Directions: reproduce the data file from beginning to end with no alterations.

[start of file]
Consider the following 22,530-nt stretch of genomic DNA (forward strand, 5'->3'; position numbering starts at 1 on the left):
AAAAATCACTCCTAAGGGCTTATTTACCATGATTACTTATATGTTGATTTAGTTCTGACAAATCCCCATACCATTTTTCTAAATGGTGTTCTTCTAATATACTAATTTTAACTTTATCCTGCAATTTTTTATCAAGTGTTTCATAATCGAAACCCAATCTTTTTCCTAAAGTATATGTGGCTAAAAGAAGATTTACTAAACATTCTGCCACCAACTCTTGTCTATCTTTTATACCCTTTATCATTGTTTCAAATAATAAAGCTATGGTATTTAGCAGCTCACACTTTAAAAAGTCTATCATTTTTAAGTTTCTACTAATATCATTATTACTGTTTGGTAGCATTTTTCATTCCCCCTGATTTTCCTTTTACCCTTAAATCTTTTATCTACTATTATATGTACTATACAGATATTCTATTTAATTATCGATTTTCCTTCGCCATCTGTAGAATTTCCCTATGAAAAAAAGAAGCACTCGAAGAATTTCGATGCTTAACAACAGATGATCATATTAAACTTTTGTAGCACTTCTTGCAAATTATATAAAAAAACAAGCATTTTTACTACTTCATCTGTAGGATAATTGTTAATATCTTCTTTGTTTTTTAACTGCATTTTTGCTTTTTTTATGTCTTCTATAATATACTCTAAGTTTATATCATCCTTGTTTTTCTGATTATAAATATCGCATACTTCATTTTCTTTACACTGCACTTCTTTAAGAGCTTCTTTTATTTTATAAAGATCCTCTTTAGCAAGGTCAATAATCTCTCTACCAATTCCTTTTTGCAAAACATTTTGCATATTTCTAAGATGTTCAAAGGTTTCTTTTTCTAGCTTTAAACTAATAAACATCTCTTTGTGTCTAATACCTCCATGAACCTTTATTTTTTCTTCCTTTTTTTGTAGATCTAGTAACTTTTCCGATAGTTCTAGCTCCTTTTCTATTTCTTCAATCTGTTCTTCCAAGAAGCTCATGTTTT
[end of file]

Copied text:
Consider the following 22,530-nt stretch of genomic DNA (forward strand, 5'->3'; position numbering starts at 1 on the left):
AAAAATCACTCCTAAGGGCTTATTTACCATGATTACTTATATGTTGATTTAGTTCTGACAAATCCCCATACCATTTTTCTAAATGGTGTTCTTCTAATATACTAATTTTAACTTTATCCTGCAATTTTTTATCAAGTGTTTCATAATCGAAACCCAATCTTTTTCCTAAAGTATATGTGGCTAAAAGAAGATTTACTAAACATTCTGCCACCAACTCTTGTCTATCTTTTATACCCTTTATCATTGTTTCAAATAATAAAGCTATGGTATTTAGCAGCTCACACTTTAAAAAGTCTATCATTTTTAAGTTTCTACTAATATCATTATTACTGTTTGGTAGCATTTTTCATTCCCCCTGATTTTCCTTTTACCCTTAAATCTTTTATCTACTATTATATGTACTATACAGATATTCTATTTAATTATCGATTTTCCTTCGCCATCTGTAGAATTTCCCTATGAAAAAAAGAAGCACTCGAAGAATTTCGATGCTTAACAACAGATGATCATATTAAACTTTTGTAGCACTTCTTGCAAATTATATAAAAAAACAAGCATTTTTACTACTTCATCTGTAGGATAATTGTTAATATCTTCTTTGTTTTTTAACTGCATTTTTGCTTTTTTTATGTCTTCTATAATATACTCTAAGTTTATATCATCCTTGTTTTTCTGATTATAAATATCGCATACTTCATTTTCTTTACACTGCACTTCTTTAAGAGCTTCTTTTATTTTATAAAGATCCTCTTTAGCAAGGTCAATAATCTCTCTACCAATTCCTTTTTGCAAAACATTTTGCATATTTCTAAGATGTTCAAAGGTTTCTTTTTCTAGCTTTAAACTAATAAACATCTCTTTGTGTCTAATACCTCCATGAACCTTTATTTTTTCTTCCTTTTTTTGTAGATCTAGTAACTTTTCCGATAGTTCTAGCTCCTTTTCTATTTCTTCAATCTGTTCTTCCAAGAAGCTCATGTTTT